Did you Know? In 1926, a Saturday Evening post ad changed the ice cream market overnight, with paper cartons being marketed to the home consumer.
As a result the company opened new plants, including the one in Fairfax. When it opened it had one assembly line producing 2.5 million milk bottle caps daily, with 30 employees working a nine-hour shift. Paper containers and cups for ice cream soon followed, providing jobs for approximately 200 employees during the Great Depression.
Ashley Elbl, production manager, joined Sealright in 1946 as chief chemist and built the plant’s quality control program. Elbl was head basketball coach at Wyandotte High School from 1939-1942, winning the AA state basketball championship with his team in 1940-1941. Shortly after being placed in charge of the plant, the KCK city commissioners approved a 25-year lease allowing for the expansion of Sealright operations.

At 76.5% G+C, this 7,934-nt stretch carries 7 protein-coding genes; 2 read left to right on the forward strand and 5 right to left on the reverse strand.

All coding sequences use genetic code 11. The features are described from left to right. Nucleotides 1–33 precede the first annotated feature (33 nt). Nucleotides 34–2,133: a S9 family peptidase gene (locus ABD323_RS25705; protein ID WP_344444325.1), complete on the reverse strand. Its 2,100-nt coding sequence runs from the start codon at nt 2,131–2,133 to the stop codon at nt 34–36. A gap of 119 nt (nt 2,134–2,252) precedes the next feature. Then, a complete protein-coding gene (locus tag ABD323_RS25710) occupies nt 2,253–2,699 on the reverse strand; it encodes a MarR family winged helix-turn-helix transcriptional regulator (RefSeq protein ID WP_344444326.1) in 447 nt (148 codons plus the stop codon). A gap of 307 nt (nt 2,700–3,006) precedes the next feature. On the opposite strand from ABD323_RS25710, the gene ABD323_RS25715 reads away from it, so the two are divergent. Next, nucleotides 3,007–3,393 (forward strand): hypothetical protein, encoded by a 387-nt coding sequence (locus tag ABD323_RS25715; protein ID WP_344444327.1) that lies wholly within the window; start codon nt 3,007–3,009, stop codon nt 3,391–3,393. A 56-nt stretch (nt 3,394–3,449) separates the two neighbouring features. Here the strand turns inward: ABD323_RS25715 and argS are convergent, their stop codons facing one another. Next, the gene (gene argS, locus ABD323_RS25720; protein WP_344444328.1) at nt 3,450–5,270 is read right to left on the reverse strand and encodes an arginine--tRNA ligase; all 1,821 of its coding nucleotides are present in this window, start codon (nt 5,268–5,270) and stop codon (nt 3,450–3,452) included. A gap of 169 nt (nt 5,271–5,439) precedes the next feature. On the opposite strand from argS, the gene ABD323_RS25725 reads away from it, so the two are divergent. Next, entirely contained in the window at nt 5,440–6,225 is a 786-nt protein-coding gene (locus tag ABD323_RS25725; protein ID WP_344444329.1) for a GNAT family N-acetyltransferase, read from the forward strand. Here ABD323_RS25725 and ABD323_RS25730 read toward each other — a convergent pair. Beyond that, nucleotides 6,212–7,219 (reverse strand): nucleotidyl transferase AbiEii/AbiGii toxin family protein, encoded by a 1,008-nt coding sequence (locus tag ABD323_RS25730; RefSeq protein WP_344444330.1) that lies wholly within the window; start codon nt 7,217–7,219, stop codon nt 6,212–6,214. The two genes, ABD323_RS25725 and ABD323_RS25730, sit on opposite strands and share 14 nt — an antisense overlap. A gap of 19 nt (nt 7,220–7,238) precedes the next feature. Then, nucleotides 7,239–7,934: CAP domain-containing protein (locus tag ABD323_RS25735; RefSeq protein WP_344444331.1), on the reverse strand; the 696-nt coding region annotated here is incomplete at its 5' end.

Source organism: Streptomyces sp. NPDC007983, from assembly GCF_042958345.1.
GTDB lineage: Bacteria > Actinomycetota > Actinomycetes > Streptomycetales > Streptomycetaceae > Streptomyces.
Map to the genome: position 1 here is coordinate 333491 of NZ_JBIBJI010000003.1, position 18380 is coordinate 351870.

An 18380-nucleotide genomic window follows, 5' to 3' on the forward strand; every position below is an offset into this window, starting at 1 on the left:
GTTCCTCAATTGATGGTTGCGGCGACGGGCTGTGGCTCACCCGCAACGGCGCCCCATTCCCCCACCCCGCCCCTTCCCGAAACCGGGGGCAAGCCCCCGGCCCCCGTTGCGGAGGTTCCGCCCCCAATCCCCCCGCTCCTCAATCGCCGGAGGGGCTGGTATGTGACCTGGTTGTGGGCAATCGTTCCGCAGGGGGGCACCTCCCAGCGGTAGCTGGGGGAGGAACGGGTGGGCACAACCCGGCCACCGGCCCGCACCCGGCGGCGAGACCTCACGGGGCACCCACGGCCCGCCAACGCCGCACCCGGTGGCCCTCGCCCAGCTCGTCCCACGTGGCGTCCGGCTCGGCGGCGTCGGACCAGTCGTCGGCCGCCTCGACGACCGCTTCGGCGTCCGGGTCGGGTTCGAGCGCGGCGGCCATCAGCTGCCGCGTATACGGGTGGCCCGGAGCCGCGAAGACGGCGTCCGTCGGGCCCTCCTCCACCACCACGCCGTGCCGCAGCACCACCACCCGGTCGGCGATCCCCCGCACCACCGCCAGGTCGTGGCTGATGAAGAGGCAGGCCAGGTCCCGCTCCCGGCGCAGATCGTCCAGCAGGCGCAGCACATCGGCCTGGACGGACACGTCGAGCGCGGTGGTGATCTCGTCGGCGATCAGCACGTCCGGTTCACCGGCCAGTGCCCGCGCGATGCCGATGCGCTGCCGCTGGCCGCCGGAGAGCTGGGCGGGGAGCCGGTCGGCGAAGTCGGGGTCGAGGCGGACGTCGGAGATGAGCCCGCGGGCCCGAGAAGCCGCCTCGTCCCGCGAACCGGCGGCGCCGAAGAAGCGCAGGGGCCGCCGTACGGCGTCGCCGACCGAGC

1936: Consolidated Products Company
Consolidated Products Company, from Illinois, planned to build a new plant in Fairfax in 1936. The company manufactured buttermilk products for poultry and hog feed. A location west of the Milk Products Marketing Company was selected, since it would supply buttermilk. Approximately two million pounds of buttermilk was expected be processed annually.
1936: Fruehauf Company